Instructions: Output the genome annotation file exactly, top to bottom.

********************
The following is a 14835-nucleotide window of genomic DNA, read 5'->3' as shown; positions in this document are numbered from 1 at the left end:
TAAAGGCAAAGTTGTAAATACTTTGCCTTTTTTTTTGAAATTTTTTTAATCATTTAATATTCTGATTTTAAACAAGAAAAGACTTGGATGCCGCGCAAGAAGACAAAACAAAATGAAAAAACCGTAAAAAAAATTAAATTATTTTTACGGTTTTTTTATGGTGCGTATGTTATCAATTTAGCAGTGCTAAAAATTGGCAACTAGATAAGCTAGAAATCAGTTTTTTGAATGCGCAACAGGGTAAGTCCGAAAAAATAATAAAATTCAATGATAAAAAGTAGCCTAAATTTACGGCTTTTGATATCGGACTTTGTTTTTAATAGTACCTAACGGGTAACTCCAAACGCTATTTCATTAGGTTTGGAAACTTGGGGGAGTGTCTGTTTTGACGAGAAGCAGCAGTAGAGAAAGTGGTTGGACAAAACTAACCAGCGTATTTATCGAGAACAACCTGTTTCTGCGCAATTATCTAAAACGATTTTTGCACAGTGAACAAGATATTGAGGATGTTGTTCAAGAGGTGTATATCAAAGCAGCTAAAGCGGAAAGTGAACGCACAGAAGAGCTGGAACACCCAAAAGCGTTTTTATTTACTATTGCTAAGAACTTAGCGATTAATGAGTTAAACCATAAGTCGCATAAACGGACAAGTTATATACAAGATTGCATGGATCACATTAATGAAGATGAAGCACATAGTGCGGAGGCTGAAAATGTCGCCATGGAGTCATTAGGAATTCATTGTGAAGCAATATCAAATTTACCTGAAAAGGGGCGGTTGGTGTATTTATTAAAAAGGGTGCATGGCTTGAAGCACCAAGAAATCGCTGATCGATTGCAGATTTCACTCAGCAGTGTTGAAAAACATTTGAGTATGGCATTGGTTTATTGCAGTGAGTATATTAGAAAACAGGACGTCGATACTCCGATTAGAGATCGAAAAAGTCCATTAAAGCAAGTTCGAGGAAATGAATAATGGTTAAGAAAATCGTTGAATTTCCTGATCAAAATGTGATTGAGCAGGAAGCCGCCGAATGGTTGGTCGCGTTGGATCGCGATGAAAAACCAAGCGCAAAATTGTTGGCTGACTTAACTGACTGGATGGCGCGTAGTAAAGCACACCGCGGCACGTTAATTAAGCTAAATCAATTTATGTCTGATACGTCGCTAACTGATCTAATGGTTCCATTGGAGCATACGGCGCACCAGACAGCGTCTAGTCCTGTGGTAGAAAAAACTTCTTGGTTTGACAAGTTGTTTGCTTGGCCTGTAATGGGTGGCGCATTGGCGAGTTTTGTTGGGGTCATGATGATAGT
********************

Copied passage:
The following is a 14835-nucleotide window of genomic DNA, read 5'->3' as shown; positions in this document are numbered from 1 at the left end:
TAAAGGCAAAGTTGTAAATACTTTGCCTTTTTTTTTGAAATTTTTTTAATCATTTAATATTCTGATTTTAAACAAGAAAAGACTTGGATGCCGCGCAAGAAGACAAAACAAAATGAAAAAACCGTAAAAAAAATTAAATTATTTTTACGGTTTTTTTATGGTGCGTATGTTATCAATTTAGCAGTGCTAAAAATTGGCAACTAGATAAGCTAGAAATCAGTTTTTTGAATGCGCAACAGGGTAAGTCCGAAAAAATAATAAAATTCAATGATAAAAAGTAGCCTAAATTTACGGCTTTTGATATCGGACTTTGTTTTTAATAGTACCTAACGGGTAACTCCAAACGCTATTTCATTAGGTTTGGAAACTTGGGGGAGTGTCTGTTTTGACGAGAAGCAGCAGTAGAGAAAGTGGTTGGACAAAACTAACCAGCGTATTTATCGAGAACAACCTGTTTCTGCGCAATTATCTAAAACGATTTTTGCACAGTGAACAAGATATTGAGGATGTTGTTCAAGAGGTGTATATCAAAGCAGCTAAAGCGGAAAGTGAACGCACAGAAGAGCTGGAACACCCAAAAGCGTTTTTATTTACTATTGCTAAGAACTTAGCGATTAATGAGTTAAACCATAAGTCGCATAAACGGACAAGTTATATACAAGATTGCATGGATCACATTAATGAAGATGAAGCACATAGTGCGGAGGCTGAAAATGTCGCCATGGAGTCATTAGGAATTCATTGTGAAGCAATATCAAATTTACCTGAAAAGGGGCGGTTGGTGTATTTATTAAAAAGGGTGCATGGCTTGAAGCACCAAGAAATCGCTGATCGATTGCAGATTTCACTCAGCAGTGTTGAAAAACATTTGAGTATGGCATTGGTTTATTGCAGTGAGTATATTAGAAAACAGGACGTCGATACTCCGATTAGAGATCGAAAAAGTCCATTAAAGCAAGTTCGAGGAAATGAATAATGGTTAAGAAAATCGTTGAATTTCCTGATCAAAATGTGATTGAGCAGGAAGCCGCCGAATGGTTGGTCGCGTTGGATCGCGATGAAAAACCAAGCGCAAAATTGTTGGCTGACTTAACTGACTGGATGGCGCGTAGTAAAGCACACCGCGGCACGTTAATTAAGCTAAATCAATTTATGTCTGATACGTCGCTAACTGATCTAATGGTTCCATTGGAGCATACGGCGCACCAGACAGCGTCTAGTCCTGTGGTAGAAAAAACTTCTTGGTTTGACAAGTTGTTTGCTTGGCCTGTAATGGGTGGCGCATTGGCGAGTTTTGTTGGGGTCATGATGATAGT